SCIENCE

How Generic Medications Could Save $325 Billion

The American College of Physicians now officially recommends use of generic medications over brand-name drugs whenever possible

SCIENCE
(Illustration: Diana Quach/Vocativ)
Nov 24, 2015 at 12:20 PM ET

When you have a headache you want Advil, not generic ibuprofen. And when you have heartburn you might reach for Nexium, not generic esomeprazole. But on a large scale, those decisions may cost $325 billion per year, the American College of Physicians argues in its new guidelines on generic medications.

“Generic medications are consistent with high value care,” says Dr. Wayne Riley, president of ACP, in a video interview. “They are equal quality, cost effective and…patients can benefit by…saving out-of-pocket expenses.”

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Generics are identical to brand name drugs, and the FDA rigorously tests so-called “bioequivalents” to ensure that they have the same strength and purity as the popular, brand name alternatives. Most generics become available about 20 years after the branded drug hits the market, just as its patent is due to expire. But since generics manufacturers piggyback off Big Pharma’s findings, production is far less expensive. Those savings translate to significantly lower drug costs.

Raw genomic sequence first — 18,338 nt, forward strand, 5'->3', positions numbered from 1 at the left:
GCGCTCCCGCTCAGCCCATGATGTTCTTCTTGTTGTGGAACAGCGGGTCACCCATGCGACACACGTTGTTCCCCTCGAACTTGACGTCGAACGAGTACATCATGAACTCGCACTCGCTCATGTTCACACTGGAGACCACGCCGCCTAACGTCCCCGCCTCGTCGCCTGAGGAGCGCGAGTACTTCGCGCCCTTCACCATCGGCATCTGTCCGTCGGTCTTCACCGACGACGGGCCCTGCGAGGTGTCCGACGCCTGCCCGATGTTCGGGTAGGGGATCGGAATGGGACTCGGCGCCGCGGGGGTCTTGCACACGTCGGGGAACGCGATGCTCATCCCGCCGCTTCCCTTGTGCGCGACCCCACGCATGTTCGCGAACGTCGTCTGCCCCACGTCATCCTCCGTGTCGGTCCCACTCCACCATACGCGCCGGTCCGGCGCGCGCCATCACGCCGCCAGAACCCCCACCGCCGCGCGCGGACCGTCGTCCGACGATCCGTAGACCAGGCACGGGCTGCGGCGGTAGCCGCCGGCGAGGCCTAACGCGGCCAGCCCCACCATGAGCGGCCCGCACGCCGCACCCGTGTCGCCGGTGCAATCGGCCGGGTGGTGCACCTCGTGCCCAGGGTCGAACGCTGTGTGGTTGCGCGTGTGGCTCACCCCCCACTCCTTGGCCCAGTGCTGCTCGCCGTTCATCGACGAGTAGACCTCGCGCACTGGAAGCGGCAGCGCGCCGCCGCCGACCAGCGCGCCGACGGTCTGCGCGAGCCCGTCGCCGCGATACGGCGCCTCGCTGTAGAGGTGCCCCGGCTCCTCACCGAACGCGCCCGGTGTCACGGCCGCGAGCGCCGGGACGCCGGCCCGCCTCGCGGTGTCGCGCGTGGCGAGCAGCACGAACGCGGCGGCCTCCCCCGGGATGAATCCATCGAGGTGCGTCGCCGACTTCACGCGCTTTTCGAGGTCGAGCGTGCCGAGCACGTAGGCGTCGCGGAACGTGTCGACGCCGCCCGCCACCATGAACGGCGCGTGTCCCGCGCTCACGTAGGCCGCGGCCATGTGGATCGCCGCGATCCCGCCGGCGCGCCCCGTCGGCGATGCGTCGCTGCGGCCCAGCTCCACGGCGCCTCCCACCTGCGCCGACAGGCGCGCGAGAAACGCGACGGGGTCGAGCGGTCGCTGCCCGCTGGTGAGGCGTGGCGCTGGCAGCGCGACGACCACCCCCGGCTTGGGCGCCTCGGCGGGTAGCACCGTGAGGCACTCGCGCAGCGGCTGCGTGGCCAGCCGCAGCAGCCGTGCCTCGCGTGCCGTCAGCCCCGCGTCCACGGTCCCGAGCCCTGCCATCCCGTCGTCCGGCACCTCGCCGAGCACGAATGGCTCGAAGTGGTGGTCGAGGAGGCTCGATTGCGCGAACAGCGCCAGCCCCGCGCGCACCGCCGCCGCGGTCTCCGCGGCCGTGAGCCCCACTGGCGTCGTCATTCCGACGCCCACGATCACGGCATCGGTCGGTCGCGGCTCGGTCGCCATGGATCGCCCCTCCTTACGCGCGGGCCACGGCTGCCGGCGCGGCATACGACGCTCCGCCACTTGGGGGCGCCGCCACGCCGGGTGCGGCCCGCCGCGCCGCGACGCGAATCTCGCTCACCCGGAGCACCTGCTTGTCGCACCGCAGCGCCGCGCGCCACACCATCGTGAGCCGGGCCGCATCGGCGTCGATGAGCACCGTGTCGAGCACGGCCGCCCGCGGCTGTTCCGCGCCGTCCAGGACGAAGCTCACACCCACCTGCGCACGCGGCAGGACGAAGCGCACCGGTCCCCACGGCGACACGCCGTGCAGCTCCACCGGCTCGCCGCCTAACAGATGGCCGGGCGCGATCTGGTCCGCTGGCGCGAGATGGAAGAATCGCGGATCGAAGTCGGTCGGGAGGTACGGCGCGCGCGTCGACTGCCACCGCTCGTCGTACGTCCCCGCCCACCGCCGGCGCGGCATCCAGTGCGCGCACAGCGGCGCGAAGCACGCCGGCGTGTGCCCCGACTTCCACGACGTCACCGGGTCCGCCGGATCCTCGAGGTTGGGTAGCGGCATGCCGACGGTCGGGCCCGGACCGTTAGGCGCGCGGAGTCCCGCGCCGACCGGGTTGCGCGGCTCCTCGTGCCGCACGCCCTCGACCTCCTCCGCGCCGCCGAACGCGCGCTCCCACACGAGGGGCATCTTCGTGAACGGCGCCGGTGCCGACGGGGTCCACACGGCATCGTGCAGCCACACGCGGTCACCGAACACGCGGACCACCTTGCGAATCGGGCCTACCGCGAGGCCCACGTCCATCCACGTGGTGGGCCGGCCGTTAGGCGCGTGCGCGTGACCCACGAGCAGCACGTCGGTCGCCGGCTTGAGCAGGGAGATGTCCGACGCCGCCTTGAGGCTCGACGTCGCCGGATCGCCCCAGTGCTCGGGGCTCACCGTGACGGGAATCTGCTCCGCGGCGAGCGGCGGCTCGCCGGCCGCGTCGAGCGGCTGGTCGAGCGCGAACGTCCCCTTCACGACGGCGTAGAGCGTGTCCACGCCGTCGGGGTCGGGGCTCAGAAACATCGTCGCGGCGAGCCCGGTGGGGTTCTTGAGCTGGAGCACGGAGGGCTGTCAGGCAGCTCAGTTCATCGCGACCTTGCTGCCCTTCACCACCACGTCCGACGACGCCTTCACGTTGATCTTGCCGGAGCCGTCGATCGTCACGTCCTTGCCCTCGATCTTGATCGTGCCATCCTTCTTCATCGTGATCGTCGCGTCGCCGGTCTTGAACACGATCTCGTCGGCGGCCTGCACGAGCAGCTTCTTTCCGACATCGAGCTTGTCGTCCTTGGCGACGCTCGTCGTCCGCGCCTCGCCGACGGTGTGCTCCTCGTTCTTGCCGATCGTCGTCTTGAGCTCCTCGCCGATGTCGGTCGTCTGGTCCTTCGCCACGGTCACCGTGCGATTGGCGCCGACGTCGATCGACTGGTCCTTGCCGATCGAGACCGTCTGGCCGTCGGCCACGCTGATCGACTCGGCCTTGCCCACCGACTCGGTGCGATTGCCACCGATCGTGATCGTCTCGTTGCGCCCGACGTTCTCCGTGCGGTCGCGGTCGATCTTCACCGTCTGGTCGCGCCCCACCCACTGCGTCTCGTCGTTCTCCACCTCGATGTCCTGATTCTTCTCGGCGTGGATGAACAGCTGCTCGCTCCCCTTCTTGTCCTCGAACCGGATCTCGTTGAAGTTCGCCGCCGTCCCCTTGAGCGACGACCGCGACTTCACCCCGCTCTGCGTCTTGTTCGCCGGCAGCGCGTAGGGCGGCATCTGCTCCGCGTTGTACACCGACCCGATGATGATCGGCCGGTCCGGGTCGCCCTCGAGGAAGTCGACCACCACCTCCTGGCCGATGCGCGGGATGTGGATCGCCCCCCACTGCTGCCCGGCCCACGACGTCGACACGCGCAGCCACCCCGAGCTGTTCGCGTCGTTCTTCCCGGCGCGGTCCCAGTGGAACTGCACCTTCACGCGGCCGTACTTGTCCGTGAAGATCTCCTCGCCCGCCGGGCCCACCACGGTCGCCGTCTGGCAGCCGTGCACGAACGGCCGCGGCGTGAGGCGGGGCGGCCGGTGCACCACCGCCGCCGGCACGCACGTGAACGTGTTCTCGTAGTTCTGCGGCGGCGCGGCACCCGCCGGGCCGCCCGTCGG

Here’s a list of three popular blood pressure medications, compared alongside their generic equivalents. Studies have shown that these particular drugs are all equally effective, but the price difference at your local pharmacy is staggering:

Now, if you stopped buying brand name prescription drugs tomorrow you’d probably save only a modest amount of cash yourself, because insurers bear the brunt of the costs. But those savings really matter in hospitals, where switching to generics could save billions of dollars. And although choosing generic drugs doesn’t always translate to huge savings for patients, studies have shown that prescriptions for more expensive, branded drugs (with accompanying higher co-pays) are twice as likely to go unfilled, suggesting (as we might have suspected) that people are more likely to purchase cheaper drugs.

So generics work just as well as brand name drugs, save money and increase compliance. Why isn’t everyone jumping on the generics bandwagon?

“Some of the underuse of generic medications is likely a result of patient and physician perceptions about the safety and efficacy of the lower-cost options,” ACP writes. “Patients may also associate the lower price of generics with lower levels of effectiveness.”

Our society’s tortured relationship with generics is well-documented. One national survey conducted in 2009 found that most patients know generics are less expensive and even believe that most Americans should use them—but a paltry 36 percent said they would actually buy a generic. Meanwhile, 25 percent of physicians (who really should know better) told researchers in 2011 that they were concerned that manufacturing errors could make some generics less safe and effective (despite the fact that most generics manufacturers are actually well-established Big Pharma companies).

It is noteworthy that an FDA-approved generic medication is not always available, especially for newer drugs that are still under patent. In most other cases, however, ACP’s recommendation is now crystal clear: “Best Practice Advice: Clinicians should prescribe generic medications, if possible, rather than more expensive brand-name medications.” Now let’s see if anyone listens.